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Pearce Philip L. (James Cook University, Townsville, Queensland. Australia)
Respecting the Past, Preparing for The Future; the Rise of Australian Academic Tourism Research
Folia Turistica / Akademia Wychowania Fizycznego im. B. Czecha w Krakowie, 2011, nr 25, s. 187-205, bibliogr. 12 poz.
Tytuł własny numeru
The Master Classes
Słowa kluczowe
Turystyka, Zarządzanie wiedzą, Badanie turystyki, Historia
Tourism, Knowledge management, Tourism research, History
Artykuł dostępny także w języku polskim w numerze 25(2), summ.
The paper considers academic Australian tourism research over the last thirty years. The overview is written from the perspective of a key and involved participant. The approach to be followed uses data and archival records as well as a subjective choice of critical incidents. Key factors considered include the state of the Australian industry at 5 year time intervals, and the associated national political support for tourism and research. The linked factors discussed include the changing role of institutions, the power of individual scholars, the issues of relevance, knowledge management and status, and the cultural context which encourages the following or the fusion of traditions. It is suggested that viewing tourism study in a wide framework and emphasising its connections to many other phenomena offers a bright future for the development of academic tourism research. (original abstract)
Pełny tekst
  1. Anderson N., Herriot P., Hodgkinson G.P. (2001), The Practitioner-Researcher Divide in Industrial, Work and Organisational Psychology, Journal of Occupational and Organizational Psychology, 74(4): 393-412.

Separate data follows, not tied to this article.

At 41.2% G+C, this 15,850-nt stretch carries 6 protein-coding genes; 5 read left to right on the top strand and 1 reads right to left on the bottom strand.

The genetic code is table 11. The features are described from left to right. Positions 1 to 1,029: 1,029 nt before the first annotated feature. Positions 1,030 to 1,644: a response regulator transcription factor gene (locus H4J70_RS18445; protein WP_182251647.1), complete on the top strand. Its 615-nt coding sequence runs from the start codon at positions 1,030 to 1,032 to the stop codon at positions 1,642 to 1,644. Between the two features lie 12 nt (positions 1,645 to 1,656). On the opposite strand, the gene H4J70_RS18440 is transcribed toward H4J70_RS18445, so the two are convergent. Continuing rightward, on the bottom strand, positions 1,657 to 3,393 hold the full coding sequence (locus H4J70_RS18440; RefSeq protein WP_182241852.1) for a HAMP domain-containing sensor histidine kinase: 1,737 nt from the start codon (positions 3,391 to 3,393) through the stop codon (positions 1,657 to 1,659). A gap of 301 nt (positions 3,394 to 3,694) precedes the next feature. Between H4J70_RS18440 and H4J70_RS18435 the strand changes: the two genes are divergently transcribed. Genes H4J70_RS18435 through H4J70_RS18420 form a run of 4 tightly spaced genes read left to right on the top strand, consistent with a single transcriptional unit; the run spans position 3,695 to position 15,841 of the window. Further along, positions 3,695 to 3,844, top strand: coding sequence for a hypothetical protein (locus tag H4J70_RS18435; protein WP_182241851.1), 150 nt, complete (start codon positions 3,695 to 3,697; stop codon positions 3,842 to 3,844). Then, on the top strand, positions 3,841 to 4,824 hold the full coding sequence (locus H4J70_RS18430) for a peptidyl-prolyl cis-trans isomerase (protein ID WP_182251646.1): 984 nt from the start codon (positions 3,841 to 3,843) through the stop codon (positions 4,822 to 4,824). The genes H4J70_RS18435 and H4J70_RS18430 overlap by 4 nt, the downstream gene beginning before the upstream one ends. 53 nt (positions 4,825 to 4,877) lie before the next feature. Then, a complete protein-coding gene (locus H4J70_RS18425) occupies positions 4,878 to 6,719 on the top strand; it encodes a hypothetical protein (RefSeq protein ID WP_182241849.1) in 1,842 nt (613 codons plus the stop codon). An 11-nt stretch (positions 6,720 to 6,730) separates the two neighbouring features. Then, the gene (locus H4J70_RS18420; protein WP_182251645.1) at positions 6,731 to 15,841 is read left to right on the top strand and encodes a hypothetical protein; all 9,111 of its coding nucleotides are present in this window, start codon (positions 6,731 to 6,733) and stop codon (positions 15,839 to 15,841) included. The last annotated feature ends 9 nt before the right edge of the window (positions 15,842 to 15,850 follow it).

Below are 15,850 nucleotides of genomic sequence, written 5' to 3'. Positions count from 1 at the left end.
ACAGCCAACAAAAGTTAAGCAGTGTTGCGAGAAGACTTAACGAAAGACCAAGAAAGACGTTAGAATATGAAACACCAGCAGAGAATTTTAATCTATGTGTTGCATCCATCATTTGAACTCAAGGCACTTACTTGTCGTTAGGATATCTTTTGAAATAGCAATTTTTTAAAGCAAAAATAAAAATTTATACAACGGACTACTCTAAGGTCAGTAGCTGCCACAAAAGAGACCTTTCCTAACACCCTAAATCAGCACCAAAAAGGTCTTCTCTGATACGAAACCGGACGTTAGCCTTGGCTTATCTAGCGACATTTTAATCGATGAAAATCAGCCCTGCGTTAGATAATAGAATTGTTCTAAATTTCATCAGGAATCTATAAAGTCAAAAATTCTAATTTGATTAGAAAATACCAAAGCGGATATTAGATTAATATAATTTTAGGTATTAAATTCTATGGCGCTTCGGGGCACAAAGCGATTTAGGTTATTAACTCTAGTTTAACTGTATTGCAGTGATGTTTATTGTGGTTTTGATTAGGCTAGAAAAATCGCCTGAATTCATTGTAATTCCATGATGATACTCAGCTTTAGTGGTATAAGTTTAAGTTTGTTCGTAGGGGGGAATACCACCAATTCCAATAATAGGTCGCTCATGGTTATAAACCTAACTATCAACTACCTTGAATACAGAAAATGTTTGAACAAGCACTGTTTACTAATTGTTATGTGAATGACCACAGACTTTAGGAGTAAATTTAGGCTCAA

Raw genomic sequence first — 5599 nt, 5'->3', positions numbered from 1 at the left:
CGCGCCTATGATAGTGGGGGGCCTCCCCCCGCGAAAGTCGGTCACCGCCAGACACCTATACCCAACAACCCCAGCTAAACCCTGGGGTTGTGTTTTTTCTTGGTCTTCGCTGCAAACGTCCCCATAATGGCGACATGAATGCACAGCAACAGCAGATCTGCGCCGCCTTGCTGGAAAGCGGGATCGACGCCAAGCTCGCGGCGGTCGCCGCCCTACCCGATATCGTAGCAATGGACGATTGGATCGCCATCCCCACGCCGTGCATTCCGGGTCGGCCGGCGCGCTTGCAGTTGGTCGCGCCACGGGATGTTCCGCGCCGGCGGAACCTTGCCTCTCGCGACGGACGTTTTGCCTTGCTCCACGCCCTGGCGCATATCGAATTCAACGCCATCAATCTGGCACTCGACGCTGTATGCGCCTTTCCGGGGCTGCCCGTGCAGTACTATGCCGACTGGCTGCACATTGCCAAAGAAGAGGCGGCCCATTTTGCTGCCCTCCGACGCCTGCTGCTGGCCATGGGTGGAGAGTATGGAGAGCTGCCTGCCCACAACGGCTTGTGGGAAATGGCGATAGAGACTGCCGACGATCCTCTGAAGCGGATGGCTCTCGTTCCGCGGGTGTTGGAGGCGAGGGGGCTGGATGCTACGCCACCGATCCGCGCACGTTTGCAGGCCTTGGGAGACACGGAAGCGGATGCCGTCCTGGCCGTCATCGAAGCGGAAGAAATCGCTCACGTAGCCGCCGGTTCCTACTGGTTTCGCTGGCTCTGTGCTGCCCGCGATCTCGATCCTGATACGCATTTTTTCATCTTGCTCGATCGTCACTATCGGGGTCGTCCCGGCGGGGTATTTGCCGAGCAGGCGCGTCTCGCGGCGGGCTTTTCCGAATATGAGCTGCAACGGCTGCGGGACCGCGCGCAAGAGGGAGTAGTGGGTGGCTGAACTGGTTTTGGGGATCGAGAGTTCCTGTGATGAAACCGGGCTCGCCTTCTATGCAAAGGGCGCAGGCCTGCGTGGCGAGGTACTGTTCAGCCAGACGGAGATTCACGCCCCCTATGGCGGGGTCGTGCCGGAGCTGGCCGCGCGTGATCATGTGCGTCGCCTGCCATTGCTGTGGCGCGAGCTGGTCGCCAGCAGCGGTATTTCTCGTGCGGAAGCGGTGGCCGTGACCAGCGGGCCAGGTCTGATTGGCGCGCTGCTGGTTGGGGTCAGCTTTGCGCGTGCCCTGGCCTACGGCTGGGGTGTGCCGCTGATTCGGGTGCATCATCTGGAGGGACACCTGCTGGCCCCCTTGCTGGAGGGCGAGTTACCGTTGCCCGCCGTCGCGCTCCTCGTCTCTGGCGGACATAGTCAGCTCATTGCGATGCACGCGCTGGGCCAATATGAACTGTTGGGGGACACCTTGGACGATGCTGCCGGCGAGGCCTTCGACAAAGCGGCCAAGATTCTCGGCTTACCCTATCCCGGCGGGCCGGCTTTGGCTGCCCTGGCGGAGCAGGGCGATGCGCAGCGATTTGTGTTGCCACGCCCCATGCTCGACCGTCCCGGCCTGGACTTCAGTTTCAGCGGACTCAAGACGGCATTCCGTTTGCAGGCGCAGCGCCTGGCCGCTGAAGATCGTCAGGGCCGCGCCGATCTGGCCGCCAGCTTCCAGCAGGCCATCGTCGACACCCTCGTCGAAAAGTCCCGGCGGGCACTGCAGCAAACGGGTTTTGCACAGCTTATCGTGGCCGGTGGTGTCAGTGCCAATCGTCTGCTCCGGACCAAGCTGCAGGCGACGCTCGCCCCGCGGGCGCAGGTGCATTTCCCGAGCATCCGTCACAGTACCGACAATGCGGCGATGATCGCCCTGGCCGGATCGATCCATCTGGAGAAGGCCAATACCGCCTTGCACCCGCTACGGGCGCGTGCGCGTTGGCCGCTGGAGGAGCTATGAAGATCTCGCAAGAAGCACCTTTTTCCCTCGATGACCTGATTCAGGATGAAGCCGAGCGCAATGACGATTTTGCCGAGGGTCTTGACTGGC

2. Becher, T. (1989), Academic tribes and territories. Intellectual enquiry and the culture of disciplines, The Society for Research into Higher Education and the Open University Press, Milton Keynes, U.K.
  3. Cooper C. (2006), Knowledge Management and Tourism, Annals of Tourism Research, 33(1): 45-58.
  4. Crompton, J.L. (2005), Issues Related to Sustaining a Long Term Research Interest in Tourism, The Journal of Tourism Studies, 16(2): 34-43.
  5. Elkington J. (1997), Cannibals with forks. The triple bottom line of 21st Century Business, Capstone, Oxford.
  6. Flyvbjerg, B. (2001), Making social science matter, Cambridge University Press, Cambridge.
  7. Fuchs S. (1992), The professional question for truth: A social theory of science and knowledge, State University of New York, Albany, NY.
  8. Gunn C. (1994), A perspective on the purpose and nature of tourism research methods, [in:] J.R. Brent Ritchie and C.R. Goeldner, Travel, Tourism, and Hospitality Research. Second Edition, John Wiley & Sons, New York, pp. 3-11.
  9. Jafari J. (2005), Bridging Out, Nesting Afield: Powering a new platform, The Journal of Tourism Studies, 16(2): 1-5.
  10. Page S.J. (2005), Academic ranking exercises - do they achieve anything meaningful? - a personal view, Tourism Management, 26(5): 663-666.
  11. Pearce, P.L. (2006), The Quest for Status in Australian tourism education, Journal of Teaching in Travel and Tourism, 8: 78-89.
  12. Zimbardo P.G., Boyd J.N. (2008), The Time Paradox, Rider, London.
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